A gorilla’s gurgle
The first thing Lauer asked was whether Aspinall was scared at all. After all, gorillas are wary of humans, enormously powerful, and potentially dangerous.

And even though Aspinall had raised Kwibi from infancy at his zoo in the south of England, for the past five years the 10-year-old male had been living in the wild in a jungle preserve in Gabon. There was no guarantee Kwibi would remember Aspinall or, if he did, welcome him into his territory.

“I wasn’t 100 percent sure. You never know. He is a wild animal now,” Aspinall said. “But deep inside you believe that things will be OK.”

When he heard Kwibe the gorilla’s distinctive love gurgle, Damian Aspinall knew their reunion would be a happy one.
Aspinall knew that for sure when he heard a certain sound that Kwibi made.

“The moment I heard the gurgle — gorillas have a gurgle, and it’s a very deep love gurgle — I knew that I’d be OK,” Aspinall recalled. “Right at that moment, everything stopped. The sounds of the forest stopped and the sounds of the river stopped, and I was just captivated in that moment. He looked in my eyes with such intensity and such love.”

But the danger wasn’t over. There was still the chance that Kwibi’s wives would not be as welcoming to this total stranger.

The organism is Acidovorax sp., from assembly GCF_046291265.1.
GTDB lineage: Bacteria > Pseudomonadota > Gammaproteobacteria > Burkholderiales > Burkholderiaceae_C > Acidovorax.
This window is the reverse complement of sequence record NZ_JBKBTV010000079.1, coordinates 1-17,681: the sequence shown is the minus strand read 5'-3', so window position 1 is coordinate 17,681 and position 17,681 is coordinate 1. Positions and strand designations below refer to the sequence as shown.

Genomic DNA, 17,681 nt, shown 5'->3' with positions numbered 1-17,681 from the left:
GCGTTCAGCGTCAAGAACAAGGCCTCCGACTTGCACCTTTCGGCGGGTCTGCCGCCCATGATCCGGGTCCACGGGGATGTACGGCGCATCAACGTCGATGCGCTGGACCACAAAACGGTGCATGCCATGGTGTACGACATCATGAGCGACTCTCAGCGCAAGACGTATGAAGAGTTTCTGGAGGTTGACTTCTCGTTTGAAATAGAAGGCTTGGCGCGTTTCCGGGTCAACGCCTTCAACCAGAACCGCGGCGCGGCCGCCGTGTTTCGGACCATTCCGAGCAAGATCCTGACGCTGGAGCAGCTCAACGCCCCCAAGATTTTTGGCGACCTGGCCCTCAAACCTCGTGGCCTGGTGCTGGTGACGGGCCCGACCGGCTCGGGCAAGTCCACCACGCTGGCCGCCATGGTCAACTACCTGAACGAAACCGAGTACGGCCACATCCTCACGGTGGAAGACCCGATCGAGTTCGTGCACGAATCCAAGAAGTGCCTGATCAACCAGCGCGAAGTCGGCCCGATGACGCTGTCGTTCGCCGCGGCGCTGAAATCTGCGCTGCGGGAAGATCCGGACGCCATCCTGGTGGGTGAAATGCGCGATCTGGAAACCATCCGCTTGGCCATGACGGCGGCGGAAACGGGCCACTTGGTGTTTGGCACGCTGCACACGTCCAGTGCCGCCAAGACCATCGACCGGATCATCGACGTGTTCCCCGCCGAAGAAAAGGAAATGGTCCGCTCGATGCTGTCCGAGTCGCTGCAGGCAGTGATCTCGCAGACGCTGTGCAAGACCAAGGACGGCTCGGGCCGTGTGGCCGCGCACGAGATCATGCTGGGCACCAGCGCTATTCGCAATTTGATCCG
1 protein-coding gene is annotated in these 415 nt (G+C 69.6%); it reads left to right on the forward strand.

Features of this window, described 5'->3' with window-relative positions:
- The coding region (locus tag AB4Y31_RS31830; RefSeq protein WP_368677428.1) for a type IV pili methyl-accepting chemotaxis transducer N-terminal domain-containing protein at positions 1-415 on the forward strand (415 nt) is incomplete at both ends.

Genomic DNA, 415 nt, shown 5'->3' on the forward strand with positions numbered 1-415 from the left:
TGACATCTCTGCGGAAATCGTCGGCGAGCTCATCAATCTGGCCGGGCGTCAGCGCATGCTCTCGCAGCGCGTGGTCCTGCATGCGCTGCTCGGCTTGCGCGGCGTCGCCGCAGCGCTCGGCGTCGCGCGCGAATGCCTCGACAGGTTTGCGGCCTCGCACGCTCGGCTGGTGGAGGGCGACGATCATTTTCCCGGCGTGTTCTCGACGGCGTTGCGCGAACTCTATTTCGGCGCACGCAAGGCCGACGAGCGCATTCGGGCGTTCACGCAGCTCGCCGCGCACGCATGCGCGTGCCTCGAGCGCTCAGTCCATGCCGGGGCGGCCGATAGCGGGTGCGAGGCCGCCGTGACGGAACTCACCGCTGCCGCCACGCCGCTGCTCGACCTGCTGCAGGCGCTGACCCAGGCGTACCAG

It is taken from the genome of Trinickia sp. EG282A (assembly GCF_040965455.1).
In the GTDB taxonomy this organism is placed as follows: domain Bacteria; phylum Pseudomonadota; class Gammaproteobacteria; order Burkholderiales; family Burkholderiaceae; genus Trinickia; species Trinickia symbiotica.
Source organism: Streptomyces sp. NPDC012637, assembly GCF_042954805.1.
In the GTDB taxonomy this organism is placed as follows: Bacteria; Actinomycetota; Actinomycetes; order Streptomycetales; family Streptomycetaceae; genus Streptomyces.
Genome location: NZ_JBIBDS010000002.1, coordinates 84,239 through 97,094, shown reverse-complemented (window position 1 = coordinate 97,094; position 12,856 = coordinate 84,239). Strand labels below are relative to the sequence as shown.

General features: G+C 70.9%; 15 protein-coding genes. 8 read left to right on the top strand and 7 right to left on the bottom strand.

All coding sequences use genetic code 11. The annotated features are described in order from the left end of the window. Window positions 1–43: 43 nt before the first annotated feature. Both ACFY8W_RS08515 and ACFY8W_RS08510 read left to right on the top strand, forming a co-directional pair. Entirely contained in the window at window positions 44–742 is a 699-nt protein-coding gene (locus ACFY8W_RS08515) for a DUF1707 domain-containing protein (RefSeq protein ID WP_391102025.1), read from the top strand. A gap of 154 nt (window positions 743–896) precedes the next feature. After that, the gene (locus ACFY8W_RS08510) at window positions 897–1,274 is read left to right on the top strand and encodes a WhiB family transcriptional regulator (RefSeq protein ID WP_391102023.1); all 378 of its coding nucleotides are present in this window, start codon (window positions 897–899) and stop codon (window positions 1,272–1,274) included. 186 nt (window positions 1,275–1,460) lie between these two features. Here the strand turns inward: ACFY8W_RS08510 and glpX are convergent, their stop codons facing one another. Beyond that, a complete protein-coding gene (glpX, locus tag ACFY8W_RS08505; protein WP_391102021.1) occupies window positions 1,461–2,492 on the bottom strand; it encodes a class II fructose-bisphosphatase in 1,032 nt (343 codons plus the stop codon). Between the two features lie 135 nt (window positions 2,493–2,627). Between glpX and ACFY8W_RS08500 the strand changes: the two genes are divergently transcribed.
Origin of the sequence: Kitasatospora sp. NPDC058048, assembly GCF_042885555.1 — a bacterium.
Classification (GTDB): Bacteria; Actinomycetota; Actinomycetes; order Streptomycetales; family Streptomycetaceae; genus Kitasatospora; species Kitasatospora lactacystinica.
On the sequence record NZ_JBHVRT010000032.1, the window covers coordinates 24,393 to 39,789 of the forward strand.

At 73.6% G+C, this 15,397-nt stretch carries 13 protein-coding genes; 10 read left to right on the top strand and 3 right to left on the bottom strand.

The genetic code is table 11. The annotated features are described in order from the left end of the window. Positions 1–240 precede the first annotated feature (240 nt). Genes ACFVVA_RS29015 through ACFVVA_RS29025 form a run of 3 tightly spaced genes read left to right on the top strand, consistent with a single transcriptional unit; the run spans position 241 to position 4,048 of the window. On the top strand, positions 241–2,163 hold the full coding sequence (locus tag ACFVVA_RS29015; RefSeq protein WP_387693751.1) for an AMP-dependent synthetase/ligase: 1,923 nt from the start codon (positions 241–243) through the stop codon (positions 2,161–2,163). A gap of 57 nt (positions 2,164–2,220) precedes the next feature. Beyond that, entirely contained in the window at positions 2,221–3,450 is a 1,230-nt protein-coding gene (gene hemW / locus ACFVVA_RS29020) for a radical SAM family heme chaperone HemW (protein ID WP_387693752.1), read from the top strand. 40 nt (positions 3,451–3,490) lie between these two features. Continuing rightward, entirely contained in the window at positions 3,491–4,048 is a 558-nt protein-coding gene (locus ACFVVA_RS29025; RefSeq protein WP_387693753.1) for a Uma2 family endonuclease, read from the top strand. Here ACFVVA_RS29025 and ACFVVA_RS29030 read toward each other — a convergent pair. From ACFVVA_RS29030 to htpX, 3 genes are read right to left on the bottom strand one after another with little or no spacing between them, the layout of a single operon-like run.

“I was far more worried that one of the wives would be protective of Kwibi,” Aspinall admitted.

Unconventional upbringing
Lauer couldn’t help but wonder what a gorilla smells like after five years without a shower and shampoo and guessed that it must be ripe.

“I love the smell of a gorilla,” Aspinall said. “It never bothers me.”

It’s a smell he grew up with on his father’s estate in Kent in the south of England.

TODAY
The animals that roamed young Damian Aspinall’s estate gave him the love he didn’t receive from his parents.
By all accounts, Damian Aspinall did not have the perfect set of doting parents. His father, John Aspinall, divorced his mother when Damian was 6 and told the boy never to have anything to do with her. John Aspinall determined early on that Damian, the eldest of his three children, was thick-headed and not worth his attention. After shipping the lad off to boarding school, the father had little to do with Damian until he grew up and made his first million pounds, with no help from the family fortune.

Damian got the emotional support he didn’t get from his parents from the animals that lived on the estate. The property is now a zoo, but when Aspinall was a child, wild and sometimes dangerous creatures roamed the house and the grounds freely.

“When I was a little boy, all the animals lived in the house with us,” he told Lauer. “I’d open my bedroom door, and tigers and gorillas and wolves would all jump on the bed.”